- What’s On
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John Carswell introduces the mesmerising entries in this year’s Ancient and Modern Prize for original research. The competition was hot – from edible diplomacy to Byzantine Buenos Aires – but the winner is the doyen of Asian tent studies
There were an astounding 29 submissions for the most recent Ancient and Modern prize. As usual, they were submitted to the anonymous judges, and when the results were collated there was unanimous agreement on the winner, Peter Andrews, whose application was exemplary. The choice of Harriet Rix for the Godfrey Goodwin Prize was also unanimous. As the judges never meet (there are no funds for this) there was no possibility of collusion.
Entrants must be under 26 or over 60, and it was a closely run race. If we had the resources, we would fund all the projects.
Dr Peter Alford Andrews, 77, received the first prize of £1000. His proposal was to visit Powis Castle in Wales and the Museo del Ejército in Toledo, to examine and record the tent of Tipu Sultan (1725–50) and the Tienda de Campaña (1535) – probably the oldest Indian tent in the world.
Harriet Rix, 23, won the Godfrey Goodwin Prize worth £500. She is setting off in the footsteps of Francis Vernon, 17th-century botanist, astronomer, antiquarian, on the Turkish leg of his ill-fated voyage around Europe and the Ottoman and Safavid Empires.
Alex Baltazi, 77 The history and culture of the Levantines (migrant Westerners), and their contribution to the Ottoman Empire.
Pam J Crabtree, 61 Achaemenid ritual and feasting at the Kınık Höyük, in Cappadocia.
Viviana Delgado, 22 The undervalued role of the Ottoman Empire in the Renaissance and Enlightenment.
Christina DiFabio, 21 Fountains in public memory in Hellenistic and Roman Anatolia.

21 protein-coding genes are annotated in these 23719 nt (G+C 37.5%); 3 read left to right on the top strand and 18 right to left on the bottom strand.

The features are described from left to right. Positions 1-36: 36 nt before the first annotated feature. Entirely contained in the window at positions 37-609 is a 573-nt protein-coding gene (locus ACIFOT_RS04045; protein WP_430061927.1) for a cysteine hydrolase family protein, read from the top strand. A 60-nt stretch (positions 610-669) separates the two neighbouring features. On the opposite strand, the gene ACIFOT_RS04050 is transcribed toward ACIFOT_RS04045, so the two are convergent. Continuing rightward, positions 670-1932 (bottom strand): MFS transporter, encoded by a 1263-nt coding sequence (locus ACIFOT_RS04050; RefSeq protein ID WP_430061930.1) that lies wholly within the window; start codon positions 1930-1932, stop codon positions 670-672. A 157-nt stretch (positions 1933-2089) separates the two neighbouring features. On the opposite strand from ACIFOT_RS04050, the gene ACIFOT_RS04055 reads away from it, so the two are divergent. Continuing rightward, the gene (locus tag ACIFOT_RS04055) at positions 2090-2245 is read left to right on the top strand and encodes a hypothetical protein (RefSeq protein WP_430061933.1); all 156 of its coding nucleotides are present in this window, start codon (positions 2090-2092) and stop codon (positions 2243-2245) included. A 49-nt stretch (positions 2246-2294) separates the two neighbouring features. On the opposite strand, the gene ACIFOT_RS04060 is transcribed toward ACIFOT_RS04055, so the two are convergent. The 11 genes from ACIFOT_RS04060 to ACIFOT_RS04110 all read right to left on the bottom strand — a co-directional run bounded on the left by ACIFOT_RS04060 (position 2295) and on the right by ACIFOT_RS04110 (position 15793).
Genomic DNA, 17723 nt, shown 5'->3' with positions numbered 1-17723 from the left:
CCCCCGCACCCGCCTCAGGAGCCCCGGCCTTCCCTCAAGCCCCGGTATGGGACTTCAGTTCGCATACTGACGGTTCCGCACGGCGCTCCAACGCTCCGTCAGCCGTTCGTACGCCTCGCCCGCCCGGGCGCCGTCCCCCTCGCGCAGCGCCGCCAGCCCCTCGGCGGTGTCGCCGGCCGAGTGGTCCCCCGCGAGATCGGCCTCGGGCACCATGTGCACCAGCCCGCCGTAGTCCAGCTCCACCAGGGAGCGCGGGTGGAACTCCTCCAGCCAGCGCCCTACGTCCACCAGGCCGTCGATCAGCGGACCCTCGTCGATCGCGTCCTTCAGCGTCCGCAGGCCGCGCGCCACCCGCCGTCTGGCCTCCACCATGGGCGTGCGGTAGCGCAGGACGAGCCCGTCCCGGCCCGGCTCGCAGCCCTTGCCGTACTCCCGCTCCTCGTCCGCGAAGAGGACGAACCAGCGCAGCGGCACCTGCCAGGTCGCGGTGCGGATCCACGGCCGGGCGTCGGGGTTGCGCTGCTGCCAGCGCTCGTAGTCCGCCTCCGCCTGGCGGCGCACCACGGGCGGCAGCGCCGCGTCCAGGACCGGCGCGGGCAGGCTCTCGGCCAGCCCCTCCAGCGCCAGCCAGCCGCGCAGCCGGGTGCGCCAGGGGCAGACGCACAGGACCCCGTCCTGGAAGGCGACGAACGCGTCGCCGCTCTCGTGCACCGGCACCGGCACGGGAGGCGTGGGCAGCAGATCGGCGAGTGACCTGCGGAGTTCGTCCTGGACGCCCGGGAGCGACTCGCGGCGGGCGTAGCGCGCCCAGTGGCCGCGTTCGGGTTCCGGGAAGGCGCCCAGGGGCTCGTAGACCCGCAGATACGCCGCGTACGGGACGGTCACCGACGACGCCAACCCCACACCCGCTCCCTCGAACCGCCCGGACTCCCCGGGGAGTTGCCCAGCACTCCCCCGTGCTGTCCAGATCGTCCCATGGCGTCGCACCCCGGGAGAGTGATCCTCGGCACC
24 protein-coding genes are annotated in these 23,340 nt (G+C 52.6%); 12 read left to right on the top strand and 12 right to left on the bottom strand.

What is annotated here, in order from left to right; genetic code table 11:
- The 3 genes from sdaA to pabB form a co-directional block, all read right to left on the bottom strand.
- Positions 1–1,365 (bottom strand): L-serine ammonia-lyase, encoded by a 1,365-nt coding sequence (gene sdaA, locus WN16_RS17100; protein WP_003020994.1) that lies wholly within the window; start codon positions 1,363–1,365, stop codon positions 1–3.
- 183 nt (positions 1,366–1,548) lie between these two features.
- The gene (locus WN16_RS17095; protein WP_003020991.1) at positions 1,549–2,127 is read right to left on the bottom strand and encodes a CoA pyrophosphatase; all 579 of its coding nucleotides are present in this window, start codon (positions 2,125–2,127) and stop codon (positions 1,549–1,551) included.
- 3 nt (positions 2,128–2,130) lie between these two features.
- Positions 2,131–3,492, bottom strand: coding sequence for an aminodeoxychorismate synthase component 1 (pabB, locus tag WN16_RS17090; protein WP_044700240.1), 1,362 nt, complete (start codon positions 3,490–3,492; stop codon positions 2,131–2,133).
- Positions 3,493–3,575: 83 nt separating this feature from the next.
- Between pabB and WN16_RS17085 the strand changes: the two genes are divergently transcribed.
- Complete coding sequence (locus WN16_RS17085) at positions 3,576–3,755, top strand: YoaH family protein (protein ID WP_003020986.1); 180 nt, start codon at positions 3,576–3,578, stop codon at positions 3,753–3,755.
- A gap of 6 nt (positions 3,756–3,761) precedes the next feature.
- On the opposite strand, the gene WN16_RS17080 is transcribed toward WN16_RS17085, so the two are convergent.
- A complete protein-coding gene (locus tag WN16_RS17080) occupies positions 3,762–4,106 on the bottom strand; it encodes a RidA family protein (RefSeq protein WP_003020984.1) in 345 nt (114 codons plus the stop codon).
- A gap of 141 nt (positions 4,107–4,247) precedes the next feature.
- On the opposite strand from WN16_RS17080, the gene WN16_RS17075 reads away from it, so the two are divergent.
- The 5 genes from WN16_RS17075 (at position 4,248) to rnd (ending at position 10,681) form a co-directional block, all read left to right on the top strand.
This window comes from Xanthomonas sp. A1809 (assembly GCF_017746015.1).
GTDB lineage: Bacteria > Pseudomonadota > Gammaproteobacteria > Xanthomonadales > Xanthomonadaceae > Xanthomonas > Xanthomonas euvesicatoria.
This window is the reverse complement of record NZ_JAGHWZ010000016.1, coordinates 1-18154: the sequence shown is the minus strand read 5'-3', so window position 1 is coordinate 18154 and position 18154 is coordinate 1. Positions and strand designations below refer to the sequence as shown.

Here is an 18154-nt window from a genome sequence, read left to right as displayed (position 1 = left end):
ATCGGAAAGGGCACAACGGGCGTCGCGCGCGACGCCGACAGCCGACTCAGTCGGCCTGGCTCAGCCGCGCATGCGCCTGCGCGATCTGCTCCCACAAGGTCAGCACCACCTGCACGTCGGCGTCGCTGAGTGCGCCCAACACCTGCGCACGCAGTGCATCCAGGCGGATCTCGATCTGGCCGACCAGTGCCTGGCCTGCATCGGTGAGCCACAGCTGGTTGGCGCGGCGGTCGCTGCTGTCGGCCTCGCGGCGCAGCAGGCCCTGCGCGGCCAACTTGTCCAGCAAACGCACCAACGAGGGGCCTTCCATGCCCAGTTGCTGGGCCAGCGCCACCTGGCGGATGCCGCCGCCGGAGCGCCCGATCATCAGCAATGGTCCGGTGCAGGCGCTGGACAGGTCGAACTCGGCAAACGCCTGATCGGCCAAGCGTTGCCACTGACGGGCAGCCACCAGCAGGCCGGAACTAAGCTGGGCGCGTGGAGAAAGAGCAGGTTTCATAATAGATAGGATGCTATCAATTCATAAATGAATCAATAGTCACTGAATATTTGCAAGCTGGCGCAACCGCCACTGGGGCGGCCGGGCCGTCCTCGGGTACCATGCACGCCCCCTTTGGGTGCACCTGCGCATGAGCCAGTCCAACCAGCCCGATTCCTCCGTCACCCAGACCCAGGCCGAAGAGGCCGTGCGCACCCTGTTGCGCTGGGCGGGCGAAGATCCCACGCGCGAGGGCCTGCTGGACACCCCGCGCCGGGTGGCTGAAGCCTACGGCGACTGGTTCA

Pauline Dominik, 25 Rediscovering Polish life in 19th- and early-20th-century Istanbul.
Füsun Ertuğ, 61 The beauty, simplicity and diversity of Anatolian basketry and mat-making.
Matthew Elliott Gillman, 23 Ottoman ambition and the Tarih-i Hind-i Garbi (History of the West Indies), a 16th-century textual and art history curio.
Bruce Healy, 66 Sudden design appropriation of Khorasan to Caucasian carpets after 1722 and the Afghan conquest of Persia.
Sister Janet Hotine, 85 The East India Company’s lucrative trade in jewels.
Rosalind Janssen, 61 Harriet Martineau’s 1847 encounter with a female Theban mummy.
Michele Kidwell, 69 The transcendent beauty of the sculptures of Aphrodisias.
Lindsay Lochman, 61 Sacred ruins, landscapes and ancient sybils on Turkey’s western coast.
Bernard McWilliams, 64, and Jennifer Gibbon, 63 The Hungry Archaeologist’s Guide to Lycia: 118 archaeological sites and nearby restaurants.
Gérard J Maizou, 66, and Dr Katharina Müller, 63 The handicraft of oya (Turkish decorative edgings), a timeless fashion motif.
Lois Martin, 61 Net jaquars and rattlesnake skirts – interlinked fabrics in ancient Mexico.
Aimee Miles, 24 Maritime life and settlement in Hellenistic and Roman Lycia.
Clive Rogers, 64 The great hans of Istanbul – commercial gravitas in secular architecture.